This film is unlike what you expect from a biopic, there is no abstruse birth,…
Darn you, Casey Affleck! Just as I was about to publish my opinions on your directorial debut, ‘I’m Still Here’, you go and spoil it all by revealing the truth about this so called documentary. Following much speculation over whether or not the film really shows the actor Joaquin Phoenix having a spectacular public meltdown, Affleck has finally come clean. They were just fooling around after all. So, for me, it was back to the keyboard for a rethink and a rewrite of this review.
Affleck’s timing has not only meant more work for yours truly but will also affect the audience’s perception of ‘I’m Still Here’ and, possibly, their enjoyment of the film. Where once they might have laughed one moment and squirmed the next, the latter reaction is now less likely. Affleck’s announcement will probably not help the marketing of the film either, which was no doubt counting on the element of uncertainty to draw in the curious punter. What remains is one big wind-up, of the media and Hollywood, to which the audience is now complicit.
The Joaquin Phoenix seen here is miles away from the well-chiselled star of ‘Gladiator’ and ‘Walk the Line.’ His hair and beard are an unkempt mess, ready accommodation for any passing starlings. He stumbles and mumbles and swears like a trooper. Phoenix behaves less like a movie idol and more like a man you might see at a bus stop conversing with invisible friends. The film’s unflattering portrayal of the actor shows him abusing his staff, snorting lines of coke and cavorting with call-girls. Had this actually been real it would doubtless have spelled the end of Phoenix’s career, not so much a car crash as a fourteen vehicle pile up on the M5.
‘I’m Still Here’ purports to show a year in the life of Phoenix, at a time when he has decided to reject acting in order to become a rap star. He announces this ‘exclusively’ to every journalist he encounters and is met with incredulity, at best, and, at worst, total derision. When asked if he is worried that he will be laughed at, Phoenix responds, “I’ve been laughed at before. Have you seen some of my movies?”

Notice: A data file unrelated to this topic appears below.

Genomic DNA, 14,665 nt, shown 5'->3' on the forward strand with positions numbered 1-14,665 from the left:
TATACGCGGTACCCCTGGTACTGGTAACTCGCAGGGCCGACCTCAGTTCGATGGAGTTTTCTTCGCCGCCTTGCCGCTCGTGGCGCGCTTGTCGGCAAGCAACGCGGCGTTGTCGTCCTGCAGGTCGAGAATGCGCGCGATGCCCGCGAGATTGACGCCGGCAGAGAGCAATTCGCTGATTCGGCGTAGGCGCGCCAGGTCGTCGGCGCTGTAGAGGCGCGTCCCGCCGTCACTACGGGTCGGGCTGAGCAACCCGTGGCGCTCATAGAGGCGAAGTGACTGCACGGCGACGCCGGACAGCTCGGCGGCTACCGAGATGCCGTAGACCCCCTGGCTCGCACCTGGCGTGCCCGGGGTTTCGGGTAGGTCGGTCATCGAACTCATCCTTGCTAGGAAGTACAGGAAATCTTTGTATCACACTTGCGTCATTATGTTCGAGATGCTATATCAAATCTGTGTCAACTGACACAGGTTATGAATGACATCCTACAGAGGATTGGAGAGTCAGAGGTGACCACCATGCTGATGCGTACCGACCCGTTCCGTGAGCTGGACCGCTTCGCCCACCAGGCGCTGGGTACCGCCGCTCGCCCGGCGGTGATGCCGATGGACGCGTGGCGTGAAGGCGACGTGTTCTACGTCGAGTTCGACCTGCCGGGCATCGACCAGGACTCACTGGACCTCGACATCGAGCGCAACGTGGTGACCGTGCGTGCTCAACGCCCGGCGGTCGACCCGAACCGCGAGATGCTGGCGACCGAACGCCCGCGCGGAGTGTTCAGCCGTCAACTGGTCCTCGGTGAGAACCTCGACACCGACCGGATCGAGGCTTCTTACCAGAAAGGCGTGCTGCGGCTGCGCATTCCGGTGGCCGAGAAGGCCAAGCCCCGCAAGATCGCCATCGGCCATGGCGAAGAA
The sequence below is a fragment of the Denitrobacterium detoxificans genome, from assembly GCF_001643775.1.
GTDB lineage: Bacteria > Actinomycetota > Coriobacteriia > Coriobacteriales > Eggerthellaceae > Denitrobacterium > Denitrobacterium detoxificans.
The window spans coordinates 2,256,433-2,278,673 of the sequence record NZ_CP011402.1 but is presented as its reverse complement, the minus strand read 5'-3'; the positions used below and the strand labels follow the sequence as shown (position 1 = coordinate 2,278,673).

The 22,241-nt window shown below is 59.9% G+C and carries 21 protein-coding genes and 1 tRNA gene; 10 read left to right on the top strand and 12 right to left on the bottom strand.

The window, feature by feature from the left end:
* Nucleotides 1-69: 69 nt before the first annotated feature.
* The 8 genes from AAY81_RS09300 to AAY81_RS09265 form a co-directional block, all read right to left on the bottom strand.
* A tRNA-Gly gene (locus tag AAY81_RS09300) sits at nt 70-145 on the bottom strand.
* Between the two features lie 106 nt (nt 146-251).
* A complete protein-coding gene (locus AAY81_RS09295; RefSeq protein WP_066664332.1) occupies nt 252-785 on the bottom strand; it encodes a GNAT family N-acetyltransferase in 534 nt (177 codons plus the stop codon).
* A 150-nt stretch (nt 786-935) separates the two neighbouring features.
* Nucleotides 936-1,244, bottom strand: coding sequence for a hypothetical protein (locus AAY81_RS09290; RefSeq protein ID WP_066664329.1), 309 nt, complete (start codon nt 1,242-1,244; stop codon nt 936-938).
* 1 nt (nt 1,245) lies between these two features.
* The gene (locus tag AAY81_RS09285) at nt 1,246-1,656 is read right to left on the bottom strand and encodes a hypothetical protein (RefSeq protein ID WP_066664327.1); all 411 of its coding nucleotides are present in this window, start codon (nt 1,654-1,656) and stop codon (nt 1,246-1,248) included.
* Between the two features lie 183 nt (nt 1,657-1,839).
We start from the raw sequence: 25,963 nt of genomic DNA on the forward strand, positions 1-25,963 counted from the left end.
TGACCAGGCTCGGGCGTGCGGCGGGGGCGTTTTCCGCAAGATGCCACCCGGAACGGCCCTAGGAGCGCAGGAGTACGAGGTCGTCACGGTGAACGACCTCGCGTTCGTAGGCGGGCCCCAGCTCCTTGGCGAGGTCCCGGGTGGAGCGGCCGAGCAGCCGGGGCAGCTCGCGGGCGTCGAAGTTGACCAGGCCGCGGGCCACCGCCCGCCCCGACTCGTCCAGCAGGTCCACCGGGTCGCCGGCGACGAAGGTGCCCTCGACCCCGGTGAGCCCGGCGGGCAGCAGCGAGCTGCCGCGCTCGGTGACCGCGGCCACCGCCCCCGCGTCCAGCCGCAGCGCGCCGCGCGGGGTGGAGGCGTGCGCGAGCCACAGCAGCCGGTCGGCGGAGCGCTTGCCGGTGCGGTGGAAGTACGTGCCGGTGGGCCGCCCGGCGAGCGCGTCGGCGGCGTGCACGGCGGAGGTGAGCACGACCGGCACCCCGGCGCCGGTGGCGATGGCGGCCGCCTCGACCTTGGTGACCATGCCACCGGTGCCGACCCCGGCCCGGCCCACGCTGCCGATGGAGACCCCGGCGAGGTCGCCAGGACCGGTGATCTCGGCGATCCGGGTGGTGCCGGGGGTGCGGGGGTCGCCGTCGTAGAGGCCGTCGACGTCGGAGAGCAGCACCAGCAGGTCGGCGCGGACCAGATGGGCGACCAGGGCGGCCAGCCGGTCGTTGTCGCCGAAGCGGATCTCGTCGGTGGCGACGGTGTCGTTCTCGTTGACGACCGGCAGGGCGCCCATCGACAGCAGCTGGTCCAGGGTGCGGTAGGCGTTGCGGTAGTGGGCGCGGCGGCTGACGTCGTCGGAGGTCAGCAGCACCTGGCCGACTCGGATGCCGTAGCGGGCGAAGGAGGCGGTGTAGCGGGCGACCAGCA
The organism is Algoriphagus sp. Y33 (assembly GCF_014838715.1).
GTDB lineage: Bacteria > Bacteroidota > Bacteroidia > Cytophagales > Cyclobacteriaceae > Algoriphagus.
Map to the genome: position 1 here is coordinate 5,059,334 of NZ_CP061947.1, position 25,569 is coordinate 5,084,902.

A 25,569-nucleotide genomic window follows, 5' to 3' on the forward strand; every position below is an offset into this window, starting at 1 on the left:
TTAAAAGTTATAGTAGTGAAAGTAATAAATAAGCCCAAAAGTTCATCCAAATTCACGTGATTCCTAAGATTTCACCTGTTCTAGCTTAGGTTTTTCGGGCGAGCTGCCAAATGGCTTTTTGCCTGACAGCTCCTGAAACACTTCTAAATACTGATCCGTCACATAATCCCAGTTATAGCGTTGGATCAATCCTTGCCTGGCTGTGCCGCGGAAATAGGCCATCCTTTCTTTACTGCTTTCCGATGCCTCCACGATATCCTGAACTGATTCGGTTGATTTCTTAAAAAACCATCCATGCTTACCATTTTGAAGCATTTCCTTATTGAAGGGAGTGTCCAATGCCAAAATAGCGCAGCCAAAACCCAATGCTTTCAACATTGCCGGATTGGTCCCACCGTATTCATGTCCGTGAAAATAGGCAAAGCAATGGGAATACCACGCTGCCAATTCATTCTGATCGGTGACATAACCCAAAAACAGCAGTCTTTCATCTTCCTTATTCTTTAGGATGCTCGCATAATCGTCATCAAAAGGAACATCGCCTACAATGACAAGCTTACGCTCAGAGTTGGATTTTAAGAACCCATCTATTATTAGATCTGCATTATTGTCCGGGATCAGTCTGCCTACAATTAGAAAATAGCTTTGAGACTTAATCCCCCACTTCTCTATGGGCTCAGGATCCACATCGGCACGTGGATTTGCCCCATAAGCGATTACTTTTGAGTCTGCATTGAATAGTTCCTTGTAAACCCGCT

Undeterred, Phoenix sets his sights on getting the producer P. Diddy to mentor his debut album. He is assisted in his ambitions by his personnel assistant Antoine, who has the foppish air of Jarvis Cocker and the voice of Charlie from the TV show ‘Lost.’ Only Phoenix has any real faith in his ambitions and when he finally meets up with Diddy the music star wisely asks for the money up front.
Meanwhile, Phoenix refuses to promote his new and apparently final dramatic film, ‘Two Lovers’. When he eventually relents it results in an excruciating and unresponsive appearance on the David Letterman show. Swiftly becoming a Hollywood joke, the ex-actor pushes on with his music plans until he finally gets the chance to perform at a nightclub. His attempts to win over the cynical crowd end in disaster when he leaps from the stage onto a persistent heckler.
Even before Affleck’s statement, I had a sneaking suspicion that ‘I’m Still Here’ was not what the film’s makers claimed it to be, although you probably will not believe me now. The clues were there all along. Why would Affleck, who is married to Phoenix’s sister, present such a potentially destructive portrait of his brother-law? There are scenes which are obviously staged, such as Ben Stiller popping in to try and persuade Phoenix to appear in ‘Greenberg’ or the moment where Phoenix confronts Antoine over claims that he has been selling stories to the press.
In any case, we are teased several times during the film as to its authenticity. Someone (Affleck himself perhaps) had already leaked the idea of the film being a sham to a magazine, a fact which is referenced in ‘I’m Still Here’. In the end credits, Affleck and Phoenix are listed as co-writers which is somewhat unusual for a supposedly non-fiction work.
The fact that both men put such effort into their scheme, with Phoenix maintaining his bedraggled and confused persona for a good two years, helped to make their ruse all the more convincing. The new game for the film’s audience is guessing who was in on the deal. Probably not Sean Penn, who looks slightly worried when his dishevelled old friend hugs him and won’t let go at a charity gig. P. Diddy, perhaps, whose reactions to hearing Phoenix’s rap songs for the first time are hilarious but maybe not as spontaneous as we are led to believe.
It was a brilliant and well executed con but why do it at all? For one thing, it holds up a mirror to the show biz media and the resulting reflection is pretty ugly. By turning a popular and very photogenic actor into a babbling hobo and throwing him into the lion’s den of press attention, some awful truths are exposed. Faced with someone who will not play by their rules or fit into their narrow remit, the hacks round on Phoenix as if he were a wounded gazelle. They mock him, insult him and generally tear him to shreds, showing little sympathy for any psychological issues which might have explained his behaviour.
Affleck does a good job as director but the real kudos belong to Phoenix who gives what must surely be the performance of his life. Phoenix went above and beyond the call of duty for his role. The fact that people saw it as anything more than that is a tribute to his talents, while the news that it really was just acting comes as a considerable relief.